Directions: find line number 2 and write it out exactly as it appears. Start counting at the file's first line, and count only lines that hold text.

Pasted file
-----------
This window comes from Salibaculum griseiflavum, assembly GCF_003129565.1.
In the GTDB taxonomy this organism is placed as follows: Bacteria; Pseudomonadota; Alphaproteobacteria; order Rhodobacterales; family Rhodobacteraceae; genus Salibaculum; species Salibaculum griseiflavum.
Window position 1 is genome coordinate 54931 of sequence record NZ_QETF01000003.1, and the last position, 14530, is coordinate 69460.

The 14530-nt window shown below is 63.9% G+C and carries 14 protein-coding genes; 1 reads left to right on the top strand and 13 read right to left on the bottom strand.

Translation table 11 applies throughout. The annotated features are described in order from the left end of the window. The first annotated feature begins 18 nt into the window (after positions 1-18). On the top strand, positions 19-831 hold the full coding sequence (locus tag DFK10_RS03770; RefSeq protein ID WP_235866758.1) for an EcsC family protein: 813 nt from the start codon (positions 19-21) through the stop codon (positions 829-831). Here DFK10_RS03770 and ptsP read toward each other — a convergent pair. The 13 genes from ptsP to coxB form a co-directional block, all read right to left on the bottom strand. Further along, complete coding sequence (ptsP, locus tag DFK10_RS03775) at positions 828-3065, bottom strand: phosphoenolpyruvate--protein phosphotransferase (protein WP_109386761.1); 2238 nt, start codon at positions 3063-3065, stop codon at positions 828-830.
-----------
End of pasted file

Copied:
In the GTDB taxonomy this organism is placed as follows: Bacteria; Pseudomonadota; Alphaproteobacteria; order Rhodobacterales; family Rhodobacteraceae; genus Salibaculum; species Salibaculum griseiflavum.